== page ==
Adobe Systems Photoshop Lightroom 2.0
A photo organiser and an impressive photo editor in one
- Workflow improvements, dual monitor support, improve Library Filter
- Nothing of note
With subtle and overt improvements, Adobe Photoshop Lightroom 2.0 remains the program to beat for image processing and organisation. The new creative editing tools included with Adobe Photoshop Lightroom 2.0 would alone make it a must-have upgrade.
Price$ 539.00 (AUD)
Buy now (Selling at 1 store)
A photo organiser and an impressive photo editor in one, Adobe's $539 Photoshop Lightroom 2.0 ($179 as an upgrade) adds new editing tools that extend the scope of Lightroom's familiar environment while keeping things simple, further reducing the need to jump over to full-blown Photoshop (now required only for truly nitty-gritty edits).
Although the Adobe Photoshop Lightroom 2.0 interface looks much the same as before, Adobe has made numerous workflow improvements that should delight professionals and enthusiasts alike; for example, searching is now quicker and more customisable.
Adobe Photoshop Lightroom 2.0's strength lies as much in its ability to process images as in its ability to help users organise and keep track of their ever-growing collection of photos. The Library Filter gets a makeover in Lightroom 2.0, moving to the top of the screen and allowing searches not just by keyword, but also by metadata such as captions, date shot, location and lens or camera used.
Adobe throws in a handy keyword suggester that offers keywords based on when you imported a batch of photos and their subject matter. You can add any of these suggested words to your keyword field by clicking them. Another convenience: you can now rate and sort images regardless of whether you're in Library, Print, or Slideshow mode; this speeds up the sorting process as you view and share images.
If you have dual displays, Adobe Photoshop Lightroom 2.0 will support them, enabling you to divide your work across monitors as you would in Photoshop. And in Lightroom 2.0, you can also choose to show or hide on the second screen what you're doing on your primary screen — a feature that is especially handy for reviewing shots with clients.
Printing, the Slideshow, and Web output are all improved in Adobe Photoshop Lightroom 2.0. In the Print module, you can drag and drop images onto a grid, tell Lightroom whether and by how much you want it to sharpen them, and print your customised sheets. Web output offers similar sharpening choices. Meanwhile, the Slideshow has added colour chips that you can use to create a custom-tinted background.
The nondestructive editing feature from version 1 returns, as does Lightroom's easy relationship with Adobe Photoshop. When using Photoshop CS3, however, you don't have to export your images as TIFFs or PSDs anymore; Photoshop will open them regardless of their format, so you can edit shots or create a panorama, and then send your photo back to Lightroom without altering the original file.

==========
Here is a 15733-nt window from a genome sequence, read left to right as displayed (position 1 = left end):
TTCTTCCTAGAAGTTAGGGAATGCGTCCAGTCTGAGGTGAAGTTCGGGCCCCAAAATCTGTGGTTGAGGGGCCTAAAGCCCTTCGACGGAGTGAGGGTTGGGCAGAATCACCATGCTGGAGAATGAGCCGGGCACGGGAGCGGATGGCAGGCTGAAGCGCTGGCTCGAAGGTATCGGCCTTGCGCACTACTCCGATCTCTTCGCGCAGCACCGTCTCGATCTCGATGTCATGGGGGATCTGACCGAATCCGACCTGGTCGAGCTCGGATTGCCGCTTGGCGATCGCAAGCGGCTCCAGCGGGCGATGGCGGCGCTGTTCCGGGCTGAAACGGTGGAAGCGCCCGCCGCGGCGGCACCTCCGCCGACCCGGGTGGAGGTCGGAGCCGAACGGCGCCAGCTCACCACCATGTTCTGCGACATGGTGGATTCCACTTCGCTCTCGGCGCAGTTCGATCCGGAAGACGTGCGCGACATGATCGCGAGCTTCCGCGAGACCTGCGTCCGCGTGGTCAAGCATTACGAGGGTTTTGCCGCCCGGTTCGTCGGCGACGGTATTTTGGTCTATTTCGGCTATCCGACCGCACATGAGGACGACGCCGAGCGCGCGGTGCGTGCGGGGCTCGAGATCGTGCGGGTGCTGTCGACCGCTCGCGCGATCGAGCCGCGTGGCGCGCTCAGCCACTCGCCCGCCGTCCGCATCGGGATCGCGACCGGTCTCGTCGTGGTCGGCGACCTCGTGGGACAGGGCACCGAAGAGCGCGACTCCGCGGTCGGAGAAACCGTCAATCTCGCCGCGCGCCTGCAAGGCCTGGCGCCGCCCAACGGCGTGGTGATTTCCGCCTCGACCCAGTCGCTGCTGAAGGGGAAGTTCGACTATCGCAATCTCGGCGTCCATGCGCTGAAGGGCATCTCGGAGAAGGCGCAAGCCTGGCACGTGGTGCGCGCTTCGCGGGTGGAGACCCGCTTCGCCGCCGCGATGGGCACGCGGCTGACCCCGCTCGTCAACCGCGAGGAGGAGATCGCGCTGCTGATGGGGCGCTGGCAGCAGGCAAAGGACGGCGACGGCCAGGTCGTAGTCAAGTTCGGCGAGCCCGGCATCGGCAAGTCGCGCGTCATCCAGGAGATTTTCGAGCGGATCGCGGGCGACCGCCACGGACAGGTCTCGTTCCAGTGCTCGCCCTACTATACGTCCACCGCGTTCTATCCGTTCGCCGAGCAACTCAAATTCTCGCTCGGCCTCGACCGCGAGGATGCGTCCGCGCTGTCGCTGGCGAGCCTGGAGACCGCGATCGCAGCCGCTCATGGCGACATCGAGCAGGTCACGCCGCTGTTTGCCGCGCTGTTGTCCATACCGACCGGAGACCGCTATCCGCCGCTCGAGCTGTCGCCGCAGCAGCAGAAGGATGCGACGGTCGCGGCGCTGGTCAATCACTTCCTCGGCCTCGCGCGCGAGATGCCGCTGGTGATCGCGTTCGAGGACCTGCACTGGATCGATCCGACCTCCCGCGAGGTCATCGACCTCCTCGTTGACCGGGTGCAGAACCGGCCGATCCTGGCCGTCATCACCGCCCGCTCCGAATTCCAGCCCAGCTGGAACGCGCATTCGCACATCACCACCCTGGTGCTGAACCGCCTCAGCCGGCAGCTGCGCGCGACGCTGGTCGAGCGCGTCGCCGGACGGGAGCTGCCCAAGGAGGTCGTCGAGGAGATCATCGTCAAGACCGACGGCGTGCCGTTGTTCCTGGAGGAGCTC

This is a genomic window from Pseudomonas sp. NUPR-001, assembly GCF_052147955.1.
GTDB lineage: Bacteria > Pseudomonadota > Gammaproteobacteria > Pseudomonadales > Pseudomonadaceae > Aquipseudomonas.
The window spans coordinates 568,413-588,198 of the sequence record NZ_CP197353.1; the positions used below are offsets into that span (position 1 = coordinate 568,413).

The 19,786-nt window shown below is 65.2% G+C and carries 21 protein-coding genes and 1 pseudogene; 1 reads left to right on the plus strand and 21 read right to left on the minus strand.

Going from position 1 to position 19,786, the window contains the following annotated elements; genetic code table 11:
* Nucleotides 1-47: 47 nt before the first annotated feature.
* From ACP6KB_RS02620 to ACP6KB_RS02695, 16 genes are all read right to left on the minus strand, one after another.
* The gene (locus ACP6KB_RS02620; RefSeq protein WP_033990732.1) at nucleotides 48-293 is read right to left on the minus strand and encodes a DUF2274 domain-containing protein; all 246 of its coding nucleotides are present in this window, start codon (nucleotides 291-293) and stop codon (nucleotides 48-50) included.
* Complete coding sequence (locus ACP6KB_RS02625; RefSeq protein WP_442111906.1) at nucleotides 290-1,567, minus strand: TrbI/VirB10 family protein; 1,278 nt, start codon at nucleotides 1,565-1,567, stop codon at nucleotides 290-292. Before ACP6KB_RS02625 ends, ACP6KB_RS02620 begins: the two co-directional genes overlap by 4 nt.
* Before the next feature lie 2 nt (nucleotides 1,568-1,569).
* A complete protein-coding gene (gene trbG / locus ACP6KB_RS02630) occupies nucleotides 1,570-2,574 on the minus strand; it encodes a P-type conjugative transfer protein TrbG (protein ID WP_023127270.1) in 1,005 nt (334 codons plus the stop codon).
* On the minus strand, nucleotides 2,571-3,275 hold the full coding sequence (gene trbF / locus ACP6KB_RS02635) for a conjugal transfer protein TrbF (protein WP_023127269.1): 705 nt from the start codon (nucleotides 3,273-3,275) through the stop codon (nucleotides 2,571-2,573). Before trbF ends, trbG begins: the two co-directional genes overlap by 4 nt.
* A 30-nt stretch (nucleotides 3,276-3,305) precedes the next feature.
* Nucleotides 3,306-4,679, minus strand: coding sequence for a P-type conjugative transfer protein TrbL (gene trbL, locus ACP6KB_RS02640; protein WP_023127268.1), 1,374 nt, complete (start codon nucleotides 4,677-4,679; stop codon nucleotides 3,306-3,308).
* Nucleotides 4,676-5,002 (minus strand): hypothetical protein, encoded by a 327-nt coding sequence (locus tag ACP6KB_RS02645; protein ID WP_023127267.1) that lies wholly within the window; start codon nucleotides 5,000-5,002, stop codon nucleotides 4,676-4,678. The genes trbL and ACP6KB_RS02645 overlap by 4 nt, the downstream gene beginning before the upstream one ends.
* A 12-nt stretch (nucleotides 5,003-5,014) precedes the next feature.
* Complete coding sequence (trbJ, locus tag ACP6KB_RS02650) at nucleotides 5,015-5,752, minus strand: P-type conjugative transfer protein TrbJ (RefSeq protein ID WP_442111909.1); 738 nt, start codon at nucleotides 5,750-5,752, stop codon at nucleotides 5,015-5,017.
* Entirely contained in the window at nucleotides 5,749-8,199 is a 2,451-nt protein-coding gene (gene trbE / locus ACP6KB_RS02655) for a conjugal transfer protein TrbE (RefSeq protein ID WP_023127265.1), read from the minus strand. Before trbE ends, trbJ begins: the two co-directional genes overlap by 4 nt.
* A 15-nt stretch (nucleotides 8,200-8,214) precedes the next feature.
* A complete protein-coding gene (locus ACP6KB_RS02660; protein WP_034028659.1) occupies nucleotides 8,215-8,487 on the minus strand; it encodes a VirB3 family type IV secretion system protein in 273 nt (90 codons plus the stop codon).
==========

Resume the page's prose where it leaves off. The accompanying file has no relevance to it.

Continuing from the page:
Adobe Photoshop Lightroom 2.0's new editing features permit photographers to make quick touch-ups and exposure adjustments and apply them to a single image or across multiple pictures. As a result, you can now make certain fixes that you want to apply prior to presentation — such as cropping, graduated filtration, and adjustments to selected parts of an image — part of your initial workflow before doing the final retouching in Photoshop.
Here's an especially cool example: because so many photographers enjoyed using the lens correction feature to create vignettes, Adobe Photoshop Lightroom 2.0 now includes a setting designed specifically for that purpose. The program's new Post-Crop lens correction will work on a picture that you've already cropped, using its new dimensions and ignoring the edges of the original image. This way, you get an authentic, symmetrical vignetting effect. Lens correction settings can be manipulated to lighten or darken the edges of your photo, fading to white or black at its most dramatic extremes, to produce interesting effects.
An excellent graduated filter tool lets you compensate for an overexposed sky or a dim foreground in landscape photos. All you have to do is select the horizon line and manipulate sliders for exposure — even saturation if you like. Adobe Photoshop Lightroom 2.0 adds masking to its array of editing tools as well. In much the same way as in Photoshop, you can change the size, flow, and feathering of your brush to apply a mask, and then edit only the parts of the photo that need targeting.
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